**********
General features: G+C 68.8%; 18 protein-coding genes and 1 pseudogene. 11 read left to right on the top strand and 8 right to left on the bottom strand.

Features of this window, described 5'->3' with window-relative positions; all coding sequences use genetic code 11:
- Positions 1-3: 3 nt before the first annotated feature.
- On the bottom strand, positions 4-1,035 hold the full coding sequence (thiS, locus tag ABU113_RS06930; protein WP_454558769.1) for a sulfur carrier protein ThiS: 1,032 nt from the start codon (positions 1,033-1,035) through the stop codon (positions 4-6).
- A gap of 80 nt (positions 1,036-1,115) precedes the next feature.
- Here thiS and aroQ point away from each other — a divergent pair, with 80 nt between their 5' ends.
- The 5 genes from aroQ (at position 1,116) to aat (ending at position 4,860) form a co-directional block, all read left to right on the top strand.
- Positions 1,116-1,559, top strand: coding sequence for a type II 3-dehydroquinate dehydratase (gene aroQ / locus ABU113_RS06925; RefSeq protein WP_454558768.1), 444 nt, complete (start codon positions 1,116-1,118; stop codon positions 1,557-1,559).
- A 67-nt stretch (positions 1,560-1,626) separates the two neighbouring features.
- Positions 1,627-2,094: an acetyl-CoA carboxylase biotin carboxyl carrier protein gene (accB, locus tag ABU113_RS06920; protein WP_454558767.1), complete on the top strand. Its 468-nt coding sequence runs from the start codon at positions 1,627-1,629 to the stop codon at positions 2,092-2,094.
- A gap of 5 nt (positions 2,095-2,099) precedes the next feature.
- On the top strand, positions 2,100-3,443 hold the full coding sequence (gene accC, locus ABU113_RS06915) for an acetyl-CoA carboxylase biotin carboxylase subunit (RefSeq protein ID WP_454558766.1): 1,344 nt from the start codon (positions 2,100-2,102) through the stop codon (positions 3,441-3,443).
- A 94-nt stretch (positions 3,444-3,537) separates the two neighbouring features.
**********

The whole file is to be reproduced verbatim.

General features: G+C 68.8%; 18 protein-coding genes and 1 pseudogene. 11 read left to right on the top strand and 8 right to left on the bottom strand.

Features of this window, described 5'->3' with window-relative positions; all coding sequences use genetic code 11:
- Positions 1-3: 3 nt before the first annotated feature.
- On the bottom strand, positions 4-1,035 hold the full coding sequence (thiS, locus tag ABU113_RS06930; protein WP_454558769.1) for a sulfur carrier protein ThiS: 1,032 nt from the start codon (positions 1,033-1,035) through the stop codon (positions 4-6).
- A gap of 80 nt (positions 1,036-1,115) precedes the next feature.
- Here thiS and aroQ point away from each other — a divergent pair, with 80 nt between their 5' ends.
- The 5 genes from aroQ (at position 1,116) to aat (ending at position 4,860) form a co-directional block, all read left to right on the top strand.
- Positions 1,116-1,559, top strand: coding sequence for a type II 3-dehydroquinate dehydratase (gene aroQ / locus ABU113_RS06925; RefSeq protein WP_454558768.1), 444 nt, complete (start codon positions 1,116-1,118; stop codon positions 1,557-1,559).
- A 67-nt stretch (positions 1,560-1,626) separates the two neighbouring features.
- Positions 1,627-2,094: an acetyl-CoA carboxylase biotin carboxyl carrier protein gene (accB, locus tag ABU113_RS06920; protein WP_454558767.1), complete on the top strand. Its 468-nt coding sequence runs from the start codon at positions 1,627-1,629 to the stop codon at positions 2,092-2,094.
- A gap of 5 nt (positions 2,095-2,099) precedes the next feature.
- On the top strand, positions 2,100-3,443 hold the full coding sequence (gene accC, locus ABU113_RS06915) for an acetyl-CoA carboxylase biotin carboxylase subunit (RefSeq protein ID WP_454558766.1): 1,344 nt from the start codon (positions 2,100-2,102) through the stop codon (positions 3,441-3,443).
- A 94-nt stretch (positions 3,444-3,537) separates the two neighbouring features.